Always alert and awake

What we believe about Christ’s return

Photo: Lightstock; Inbetween

War in the Middle East always sparks a renewed interest among Christians regarding what the Bible says about the end times, what theologians call the study of eschatology. In recent generations the formation of the state of Israel, the rising threat of nuclear Armageddon, the collapse of the USSR and other massive geo-political events have spurred interest again and again. And in a way, that’s a good thing.

The eagerness to know more may be for the wrong reasons: Who is the antichrist? Is the rapture about to happen? But in Scripture, Jesus calls us again and again to be alert and awake. “So you, too, must keep watch!… You also must be ready all the time” (Matt. 24:42,44); “Stay alert!” (Mark 13:33).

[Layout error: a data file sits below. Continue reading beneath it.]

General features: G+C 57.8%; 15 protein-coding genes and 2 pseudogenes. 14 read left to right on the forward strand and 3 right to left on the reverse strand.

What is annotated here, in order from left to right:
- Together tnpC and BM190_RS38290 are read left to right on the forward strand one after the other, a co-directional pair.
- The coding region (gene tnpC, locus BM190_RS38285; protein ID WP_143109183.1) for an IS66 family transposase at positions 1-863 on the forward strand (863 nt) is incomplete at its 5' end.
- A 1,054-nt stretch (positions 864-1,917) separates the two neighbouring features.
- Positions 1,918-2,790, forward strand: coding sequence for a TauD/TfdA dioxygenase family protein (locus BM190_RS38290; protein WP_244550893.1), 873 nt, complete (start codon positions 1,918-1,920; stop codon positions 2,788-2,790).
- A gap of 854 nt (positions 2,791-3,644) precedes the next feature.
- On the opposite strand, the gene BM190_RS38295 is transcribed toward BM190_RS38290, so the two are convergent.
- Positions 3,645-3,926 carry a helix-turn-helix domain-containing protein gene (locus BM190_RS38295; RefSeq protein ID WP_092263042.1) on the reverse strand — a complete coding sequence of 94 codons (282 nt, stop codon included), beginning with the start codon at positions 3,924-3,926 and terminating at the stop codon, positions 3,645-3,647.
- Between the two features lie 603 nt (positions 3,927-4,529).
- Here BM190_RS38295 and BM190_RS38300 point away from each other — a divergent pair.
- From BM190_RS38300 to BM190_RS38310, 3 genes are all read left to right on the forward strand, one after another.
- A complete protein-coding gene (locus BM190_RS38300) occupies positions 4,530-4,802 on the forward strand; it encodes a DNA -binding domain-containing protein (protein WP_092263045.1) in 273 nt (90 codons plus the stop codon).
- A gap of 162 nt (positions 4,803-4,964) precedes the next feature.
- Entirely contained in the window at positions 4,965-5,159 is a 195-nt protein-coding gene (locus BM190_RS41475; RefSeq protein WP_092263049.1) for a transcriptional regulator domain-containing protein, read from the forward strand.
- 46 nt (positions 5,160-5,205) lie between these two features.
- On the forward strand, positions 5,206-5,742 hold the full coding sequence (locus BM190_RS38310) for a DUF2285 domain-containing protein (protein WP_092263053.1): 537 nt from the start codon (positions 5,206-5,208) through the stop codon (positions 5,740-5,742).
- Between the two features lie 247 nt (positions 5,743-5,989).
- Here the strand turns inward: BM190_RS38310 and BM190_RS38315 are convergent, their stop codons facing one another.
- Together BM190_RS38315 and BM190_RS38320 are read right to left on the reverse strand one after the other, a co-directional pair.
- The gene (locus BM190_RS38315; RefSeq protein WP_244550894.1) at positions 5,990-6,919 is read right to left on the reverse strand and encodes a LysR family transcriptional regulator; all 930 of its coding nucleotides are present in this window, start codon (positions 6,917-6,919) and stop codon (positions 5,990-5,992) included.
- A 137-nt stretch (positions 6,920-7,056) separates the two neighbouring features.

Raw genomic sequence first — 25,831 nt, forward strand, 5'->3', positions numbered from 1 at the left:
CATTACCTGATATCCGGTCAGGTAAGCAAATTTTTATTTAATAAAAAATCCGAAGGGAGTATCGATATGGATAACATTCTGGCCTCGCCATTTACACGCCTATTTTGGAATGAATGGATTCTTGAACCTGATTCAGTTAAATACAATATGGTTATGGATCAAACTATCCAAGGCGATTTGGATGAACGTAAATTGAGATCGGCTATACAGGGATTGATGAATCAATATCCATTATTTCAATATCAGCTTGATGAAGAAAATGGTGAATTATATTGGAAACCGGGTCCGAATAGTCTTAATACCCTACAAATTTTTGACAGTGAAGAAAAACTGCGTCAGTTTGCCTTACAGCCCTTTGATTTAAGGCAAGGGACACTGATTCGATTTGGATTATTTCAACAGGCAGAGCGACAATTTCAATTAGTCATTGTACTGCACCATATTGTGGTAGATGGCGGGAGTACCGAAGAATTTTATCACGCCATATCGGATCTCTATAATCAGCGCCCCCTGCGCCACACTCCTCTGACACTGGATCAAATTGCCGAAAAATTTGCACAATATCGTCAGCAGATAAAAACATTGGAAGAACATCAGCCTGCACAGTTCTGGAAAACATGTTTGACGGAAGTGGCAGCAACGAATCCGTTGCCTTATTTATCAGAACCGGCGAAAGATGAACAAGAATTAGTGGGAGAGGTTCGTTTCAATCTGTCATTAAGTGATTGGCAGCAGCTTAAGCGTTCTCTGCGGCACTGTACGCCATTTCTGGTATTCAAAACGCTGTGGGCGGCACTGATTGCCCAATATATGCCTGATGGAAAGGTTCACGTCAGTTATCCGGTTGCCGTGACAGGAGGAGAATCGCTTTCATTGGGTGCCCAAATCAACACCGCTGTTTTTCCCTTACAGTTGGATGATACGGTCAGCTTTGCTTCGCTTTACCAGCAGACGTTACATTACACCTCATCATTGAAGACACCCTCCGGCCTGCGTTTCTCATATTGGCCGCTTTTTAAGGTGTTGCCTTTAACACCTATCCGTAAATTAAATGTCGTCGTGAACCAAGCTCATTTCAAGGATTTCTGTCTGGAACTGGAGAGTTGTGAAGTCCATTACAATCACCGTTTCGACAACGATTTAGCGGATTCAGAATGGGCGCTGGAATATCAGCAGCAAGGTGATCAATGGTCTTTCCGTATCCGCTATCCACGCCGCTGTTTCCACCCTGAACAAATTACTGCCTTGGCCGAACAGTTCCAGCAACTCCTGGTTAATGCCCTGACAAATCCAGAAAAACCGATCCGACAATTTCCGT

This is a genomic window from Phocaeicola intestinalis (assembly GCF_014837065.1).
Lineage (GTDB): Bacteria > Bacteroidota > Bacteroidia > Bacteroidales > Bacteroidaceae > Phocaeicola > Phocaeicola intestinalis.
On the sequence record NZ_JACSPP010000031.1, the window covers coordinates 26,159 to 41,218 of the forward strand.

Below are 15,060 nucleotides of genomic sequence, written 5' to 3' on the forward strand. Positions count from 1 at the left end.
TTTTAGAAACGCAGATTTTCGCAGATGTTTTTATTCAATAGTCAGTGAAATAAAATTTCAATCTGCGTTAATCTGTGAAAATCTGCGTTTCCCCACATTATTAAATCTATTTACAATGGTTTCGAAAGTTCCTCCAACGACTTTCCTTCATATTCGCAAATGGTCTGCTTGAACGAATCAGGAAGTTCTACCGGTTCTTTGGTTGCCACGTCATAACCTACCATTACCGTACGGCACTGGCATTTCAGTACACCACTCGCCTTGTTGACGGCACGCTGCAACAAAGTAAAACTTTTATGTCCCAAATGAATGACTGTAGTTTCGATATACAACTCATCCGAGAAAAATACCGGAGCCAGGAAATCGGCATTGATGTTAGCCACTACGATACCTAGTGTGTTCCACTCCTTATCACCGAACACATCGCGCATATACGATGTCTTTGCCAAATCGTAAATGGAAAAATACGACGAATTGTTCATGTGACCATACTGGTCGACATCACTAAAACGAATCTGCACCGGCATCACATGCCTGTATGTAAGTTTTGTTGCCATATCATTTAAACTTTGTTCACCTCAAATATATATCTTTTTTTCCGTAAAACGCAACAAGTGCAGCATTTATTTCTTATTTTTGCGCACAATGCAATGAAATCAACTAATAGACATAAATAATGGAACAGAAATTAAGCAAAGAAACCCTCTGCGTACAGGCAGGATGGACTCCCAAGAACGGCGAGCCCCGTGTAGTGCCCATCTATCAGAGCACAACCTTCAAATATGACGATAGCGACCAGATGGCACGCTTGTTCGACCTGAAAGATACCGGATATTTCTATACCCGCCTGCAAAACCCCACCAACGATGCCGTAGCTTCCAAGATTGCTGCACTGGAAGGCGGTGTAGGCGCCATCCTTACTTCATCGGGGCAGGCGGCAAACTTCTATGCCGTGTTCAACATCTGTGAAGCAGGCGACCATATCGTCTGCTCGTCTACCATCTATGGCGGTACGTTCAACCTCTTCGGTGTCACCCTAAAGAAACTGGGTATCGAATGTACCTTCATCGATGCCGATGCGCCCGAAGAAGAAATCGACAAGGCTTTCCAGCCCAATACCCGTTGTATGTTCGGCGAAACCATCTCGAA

“We believe that our Lord Jesus Christ will return visibly and triumphantly at the end of the present age. The church must always be prepared to meet the Lord, living in expectation of his imminent return.” 

So, having been recently alerted and awakened, what are, in fact, the main truths regarding the end times that every believer needs to know? I am deeply indebted to David Ewert and his outstanding book, And Then Comes the End. I cannot commend it more highly.